When plastic surgeon Dr. Phillip Reynolds (Richard Lansing) encounters a badly beaten stripper with a completely ruined face, he comes up with a plan to reconstruct her to look exactly like his missing daughter (Judith Chapman) in order to claim the $5,000,000 inheritance denied him, but given to her by her grandfather.  He’s also got more disgusting designs on his mind, but you’ll have to see how that plays out.  After the young woman is out of surgery and healing up, Reynolds takes her out of the hospital and to his home, eventually telling her his plan and offering to split half the money with her.  After some weeks of coaching, the girl is ready for her close up with Reynolds’ extended family.  While their ploy succeeds to some extent, things get a wee bit complicated when Reynolds real daughter (also played by Chapman) shows up shortly thereafter. Oops, and yep, the plot thickens.

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Random Film of the Week: Hard to be a God

(Thanks, kinolorber!)

 

Hard to be a God MPImagine an episode of Game of Thrones as performed by the cast of Peter Weiss’ Marat/Sade minus the fantasy elements and with an even more staggering attention to medieval detail and you’ll maybe grasp a small potion of the late Aleksei German’s outstanding, brutal (yet beautiful) Hard to be a a God. This 2013 film (the director’s last) isn’t for the easily disturbed but if you’re willing to sit through the almost three hour running time, you’ll likely find yourself glued to the screen from beginning to end.

While it may not look like a sci-fi film, right from the start you’ll see subtitles that note the story takes place on an earth-like planet going through its medieval phase about 800 years after ours. A group of scientists have been send there to observe the planet and gently nudge it forward without using technology or politics as it goes through what should be a renaissance phase. Unfortunately, things kind of get a bit out if hand when intellectuals of all types become targets for murder by a tyrant’s roaming militia intent on keeping the people uneducated and (mostly) harmless. Actually, about 28 minutes in, you get a reminder that you’re on another world thanks to a quick shot of something mechanical making itself known. But even then, the illusion of an incessantly nasty age isn’t at all broken.

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Review: Metropolis: Lux Obscura (PS4/Vita)

 

Hooooooo boy. If a mature game that successfully mashes up Sin City and Puzzle Quest seems as if it’ll be right up your dark, rainy alley, have I got something for you, pal. Sometimes You has ported Ktulhu Solutions’ previously PC-only (and very NSFW) game Metropolis: Lux Obscura over to consoles (it’s coming April 4) and if you’re in the mood for a totally lewd and somewhat amusing in terms of its wall to wall profanity game experience, go whip out that wallet and pony up that dough. Leave the kids out of this one, please, as it’s absolutely not for them. Unless, of course you want them quoting the racier lines from this at family gatherings or in places where someone might keel over in a dead faint from the ear-searing dialog.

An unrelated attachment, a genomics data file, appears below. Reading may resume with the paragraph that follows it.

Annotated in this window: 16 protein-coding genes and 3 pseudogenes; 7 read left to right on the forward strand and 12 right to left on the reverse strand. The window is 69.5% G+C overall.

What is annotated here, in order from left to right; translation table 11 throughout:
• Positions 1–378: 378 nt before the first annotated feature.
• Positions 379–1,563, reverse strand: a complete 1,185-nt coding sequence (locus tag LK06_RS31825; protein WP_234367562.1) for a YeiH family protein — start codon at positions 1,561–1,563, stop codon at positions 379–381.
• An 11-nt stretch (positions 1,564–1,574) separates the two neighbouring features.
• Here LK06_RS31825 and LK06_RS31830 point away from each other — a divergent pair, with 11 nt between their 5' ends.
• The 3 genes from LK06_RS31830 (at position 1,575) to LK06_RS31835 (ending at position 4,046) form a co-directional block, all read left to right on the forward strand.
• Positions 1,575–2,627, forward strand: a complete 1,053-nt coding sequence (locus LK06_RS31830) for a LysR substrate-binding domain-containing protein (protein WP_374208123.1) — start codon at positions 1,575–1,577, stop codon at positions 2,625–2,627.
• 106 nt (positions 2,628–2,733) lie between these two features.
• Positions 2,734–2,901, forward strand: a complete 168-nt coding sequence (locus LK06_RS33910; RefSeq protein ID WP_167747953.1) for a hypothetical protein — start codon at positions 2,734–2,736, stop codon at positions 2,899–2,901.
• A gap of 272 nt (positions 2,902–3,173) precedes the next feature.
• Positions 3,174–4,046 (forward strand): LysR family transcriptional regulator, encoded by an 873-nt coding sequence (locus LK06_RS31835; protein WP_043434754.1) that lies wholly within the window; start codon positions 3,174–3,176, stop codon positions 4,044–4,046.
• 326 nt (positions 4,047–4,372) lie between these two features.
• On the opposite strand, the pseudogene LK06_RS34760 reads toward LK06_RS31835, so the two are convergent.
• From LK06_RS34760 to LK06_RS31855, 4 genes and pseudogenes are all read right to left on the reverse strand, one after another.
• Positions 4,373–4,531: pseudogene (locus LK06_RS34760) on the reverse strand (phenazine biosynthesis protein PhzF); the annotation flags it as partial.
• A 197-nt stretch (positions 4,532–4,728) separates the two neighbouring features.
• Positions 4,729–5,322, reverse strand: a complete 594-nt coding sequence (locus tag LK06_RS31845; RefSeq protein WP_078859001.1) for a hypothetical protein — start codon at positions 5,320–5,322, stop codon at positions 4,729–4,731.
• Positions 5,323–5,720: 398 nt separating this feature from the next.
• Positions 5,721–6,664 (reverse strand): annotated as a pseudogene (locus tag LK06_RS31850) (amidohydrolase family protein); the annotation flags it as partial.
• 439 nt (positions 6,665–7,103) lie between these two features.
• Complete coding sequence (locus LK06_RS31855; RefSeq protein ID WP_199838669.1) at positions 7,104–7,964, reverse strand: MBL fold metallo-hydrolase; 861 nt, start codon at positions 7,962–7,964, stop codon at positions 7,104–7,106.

While it’s a bit on the short side, you get four endings and the game excels at paying somewhat intentionally cheesy homage to Frank Miller’s graphic novels (although the art here is a lot less impressive) with that reliance on shock value profanity and a few topless and/or scantily clad females as well as some more salacious content that may make your eyes pop a few times before all is said and done. Amusingly enough, as raw as this game is, PC version owners can get a patch that turns that version into a er, how shall I put it… “somewhat Stormier” experience. And nope, you won’t see that patch coming at all to the PS4 or Vita (or Nintendo Switch, for that matter).

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EDF 5 + Starship Troopers = My Eyes Bouncing ‘Round The Room

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While I still have NO idea who’s publishing Earth Defense Force 5 in the west and any news seems to be being kept way too quiet (grrr!), this trailer really set my “I need this NOW!” timer off. The funny thing is, I had NO interest in any other Starship Troopers films after Paul Verhoeven’s (it’s a great and intentionally ironic parody some still don’t fully grasp, by the way) and  even dismissed last year’s Starship Troopers: Red Planet (or Traitor of Mars) as looking too much like a game for my snooty cinematic tastes. Well, look who’s a crow-chomping clown who wants to see, er, find out more about this one?

Thanks, EDF! Now, about that US release date and publisher? Those giant bug-sized beans need to be spilled, and fast.

-GW

Switchy Business, Or: Blizzard, Just Do It.

So, yeah. A few days ago this happened on Twitter:

Naturally, a LOT of people jumped on this (including yours truly) and thought right off the bat that this cryptic tweet was not at all cryptic and meant we’d be seeing a Switch version of Diablo III at some point. Well, Blizzard says nope, it was all just a misinterpreted tweet. Boo. That said, I think they’re at the very least planning something and that tweet was a means of teasing and testing the waters as far as responses to a Nintendo version. While I despise speculation, I’m about to speculate on what’s up while adding a few thoughts on this matter.